However the effects of this on weight loss are insignificant. For example, 1000kcal of protein vs 1000kcal of carbs would result in a difference of just 233kcal TEF - there would be a difference of a pound after about 15 weeks. There are other reasons too, too complicated to get into here, but here's one: Proteins are not all the same - some are much longer than others requiring more energy to breakdown. Conversely some are much shorter, requiring less energy to breakdown. The 30% TEF is an average. And thermodynamics still applies - weight change is still down to energy taken in vs energy used.
No, just pointing out that my information doesn't come from internet debate and misquoted studies that you find all over diet forums online. I chose that username because it reflects something about me... same reason most people choose specific usernames.Really, do you think that giving yourself that name will make other people defer to your opinion on all matters biochemical? Please.
It's well established that individuals are notoriously bad at estimating energy intake. I'd guess if you were put on a metabolic ward diet and tested against different macronutrient intakes at identical energy levels, weight loss would be nearly identical (accounting for differences in water weight). Happens every time. You are not immune to thermodynamics.I have no interest in debating this topic to be honest, I did at one time but you can read it all over the net, it never get's resolved. At calorie levels as low as 600 then it probably makes little difference but all I know is I can eat a vast amount of calories on a low carb diet and drop stones. If I practically starve myself on a high carb low fat diet I really struggle to shift anything. Same as eating lots of saturated fat is supposed to give my high blood pressure, increased cholesterol, poor diabetic control, blah, blah, blah when the opposite of that is true.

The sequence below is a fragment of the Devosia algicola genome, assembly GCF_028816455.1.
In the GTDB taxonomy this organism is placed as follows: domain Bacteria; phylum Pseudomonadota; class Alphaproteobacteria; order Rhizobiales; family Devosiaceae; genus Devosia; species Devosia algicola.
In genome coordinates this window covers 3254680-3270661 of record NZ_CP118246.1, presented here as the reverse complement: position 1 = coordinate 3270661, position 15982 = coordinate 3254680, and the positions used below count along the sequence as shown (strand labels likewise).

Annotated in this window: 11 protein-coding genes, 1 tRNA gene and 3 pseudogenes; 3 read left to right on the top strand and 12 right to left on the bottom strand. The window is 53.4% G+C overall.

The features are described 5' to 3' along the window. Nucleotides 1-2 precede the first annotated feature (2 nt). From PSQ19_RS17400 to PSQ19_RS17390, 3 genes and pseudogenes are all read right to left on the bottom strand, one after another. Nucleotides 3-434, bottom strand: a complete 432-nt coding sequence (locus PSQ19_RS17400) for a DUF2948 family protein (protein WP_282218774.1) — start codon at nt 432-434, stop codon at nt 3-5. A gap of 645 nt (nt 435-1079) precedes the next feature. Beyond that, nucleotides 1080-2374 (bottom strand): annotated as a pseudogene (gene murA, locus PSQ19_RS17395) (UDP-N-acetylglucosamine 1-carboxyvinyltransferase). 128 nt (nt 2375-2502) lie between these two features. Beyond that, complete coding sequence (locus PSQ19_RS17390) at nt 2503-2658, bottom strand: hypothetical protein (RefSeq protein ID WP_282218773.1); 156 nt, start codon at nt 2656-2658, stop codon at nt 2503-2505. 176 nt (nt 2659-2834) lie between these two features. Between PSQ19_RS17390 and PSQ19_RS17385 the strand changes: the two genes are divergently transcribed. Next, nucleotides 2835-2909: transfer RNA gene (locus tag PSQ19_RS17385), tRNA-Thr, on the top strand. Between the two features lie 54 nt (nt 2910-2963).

LOL I don't just read them. The problem is that studies are highly specific. It's very difficult to just take the results and apply them directly to get the same results.Read the studies by all means, but there aren't too many out there that you can rip apart the methodology. I followed lot's of the established 'truths' for years, didn't do me any good.
Physical laws apply to everything. We are simply bundles of atoms. Organised chemical machines. The divisions in science are purely man made.I had a feeling you might come back with that, totally irrelevant to us as biological beings.
I'm sorry my calculation was supposed to be for days not weeks! Yes you are absolutely right - 15 days for an extra pound. But again, as you said, that would require pure protein consumption. 1000kcal of pure protein would be damn hard! It's very satiating. Of course, if you're into your lean meats and cottage cheese... lolSorry to get picky here but i thought 3500 calories was equal to 1lb?
Therefore 15 weeks making a difference of 233 cal a day every day would be more like 24,465 = 7lb? I think if this is right then it's great that i can lose 7lb of extra weight in 15 weeks by eating an extra 233 cal a day (assuming pure protein).